The Focus Egypt team works with the central Coptic church in the area, and is providing counseling and distributing children’s Bibles. This ministry was possible because of their existing partnership with the Coptic church. The local churches and the Focus office are partnering to continue their outreach and support to the families of these 20 men. Focus on the Family’s Global Partnership is meeting people at their point of need, with biblical counsel and trusted resources. The families’ physical need for housing gave Focus on the Family the chance to stand with the Egypt office, and meet the needs of these families in a tangible way. Thank you for choosing to be a part of what Focus on the Family is doing around the world.
Relief for Displaced Families in Iraq and Jordan
Focus on the Family is reaching out to families in the Middle East who have lost everything. These people were forced out of their homes by ISIS and left everything behind. They are crowded into parking garages and tents set up in schoolyards. They have no homes, no jobs, no schools to go to, and they feel like the world has forgotten about them. We are working on meeting material needs such as food, shelter, and blankets, and also working with local partners in the area doing follow up visits that reassure these people that their lives matter and that God loves them.
In Amman, Jordan, Sami Yacoub, the Middle East Regional Director for Focus on the Family, attended a food distribution for refugees at a local church. The church had prepared 100 parcels, but that morning 174 families pressed into the church. There was nothing for the extra 74 families to eat. Focus on the Family’s contribution to the relief effort was able to cover the cost of food pacts for the extra 74 families that the church would have had to turn away. The pastor had tears in his eyes as he explained to Sami that God’s timing in this instance could not have been more perfect!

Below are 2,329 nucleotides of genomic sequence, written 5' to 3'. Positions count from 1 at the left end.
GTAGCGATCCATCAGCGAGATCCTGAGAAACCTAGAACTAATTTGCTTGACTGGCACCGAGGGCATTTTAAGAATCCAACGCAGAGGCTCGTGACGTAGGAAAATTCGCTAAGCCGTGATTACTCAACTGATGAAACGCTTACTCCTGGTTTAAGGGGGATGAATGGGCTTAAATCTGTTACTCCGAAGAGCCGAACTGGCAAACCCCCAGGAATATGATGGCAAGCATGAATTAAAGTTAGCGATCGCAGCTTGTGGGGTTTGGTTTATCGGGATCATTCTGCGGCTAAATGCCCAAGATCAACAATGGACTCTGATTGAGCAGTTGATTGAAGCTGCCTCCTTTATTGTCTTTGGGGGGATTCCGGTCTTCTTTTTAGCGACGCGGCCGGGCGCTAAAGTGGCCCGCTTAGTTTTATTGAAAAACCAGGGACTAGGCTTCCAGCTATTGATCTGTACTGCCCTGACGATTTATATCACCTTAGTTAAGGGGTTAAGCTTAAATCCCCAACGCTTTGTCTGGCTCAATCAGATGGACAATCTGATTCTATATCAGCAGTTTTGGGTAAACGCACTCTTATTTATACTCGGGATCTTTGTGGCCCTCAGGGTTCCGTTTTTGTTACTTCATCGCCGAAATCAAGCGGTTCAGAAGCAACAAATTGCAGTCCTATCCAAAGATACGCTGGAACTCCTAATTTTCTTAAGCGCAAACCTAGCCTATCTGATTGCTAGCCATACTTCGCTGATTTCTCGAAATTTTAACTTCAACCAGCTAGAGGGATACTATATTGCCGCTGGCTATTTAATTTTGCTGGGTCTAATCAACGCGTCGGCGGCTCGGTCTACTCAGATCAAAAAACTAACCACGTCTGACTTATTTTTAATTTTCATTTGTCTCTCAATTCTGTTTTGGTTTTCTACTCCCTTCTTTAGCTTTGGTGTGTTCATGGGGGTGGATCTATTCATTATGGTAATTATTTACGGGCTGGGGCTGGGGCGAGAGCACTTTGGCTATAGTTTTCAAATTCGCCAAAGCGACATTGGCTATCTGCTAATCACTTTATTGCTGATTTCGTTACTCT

In addition to that initial visit, Focus is providing:
- Six months’ worth of food for 180 families in Amman, Jordan
- 1,000 blankets for a church in Amman to distribute
- Housing for 72 families in Erbil, Iraq, for six months
- Tents and heaters for another 40 families in Erbil
- 1,000 blankets to be distributed as necessary in Erbil
- A homeschooling pilot project that will help 70 displaced children keep up with their education
Focus on the Family has made a commitment to help these families recover from the terrible things they have been through. Arrangements have been made to provide food for refugees in Amman, Jordan for six months and for housing in Erbil, Iraq for six months. In addition, our church partner in Amman is starting English as a Second Language (ESL) classes for refugee families and a children’s reading time. They are also conducting separate weekly meetings for women, teen girls and teen boys.
Your support is reaching families in desperate circumstances and offering them hope, dignity, and a sense of stability. These families need more than just quick handouts. They have a heartbreaking past as well as an uncertain future, but Focus on the Family is making sure they will not have to face that future alone. Please use the Donate Now button on this page to support our global outreach.
One year after the initial trip into Amman, Jordan, Focus on the Family is still engaged with local churches and meeting the needs of refugees. One church in the city has formed a school for Iraqi refugee children who cannot afford the Jordanian school fees. Focus on the Family’s support outfitted the school with equipment it needed to be able to operate officially. The school outreach is helping 60 children continue their education and restoring a sense of normalcy and routine for weary families.
In another refugee community in Amman, Focus on the Family is providing 150 mattresses and 150 wool blankets, along with infant formula for newborns among the Iraqi families. Life goes on for these families that were forced from their homes by ISIS, and Focus on the Family is meeting their basic needs. Yet another of our partner churches built temporary housing units in their building, but needed help furnishing them. By covering the cost of basic furniture, Focus on the Family equipped this church to begin a long-term refugee care program.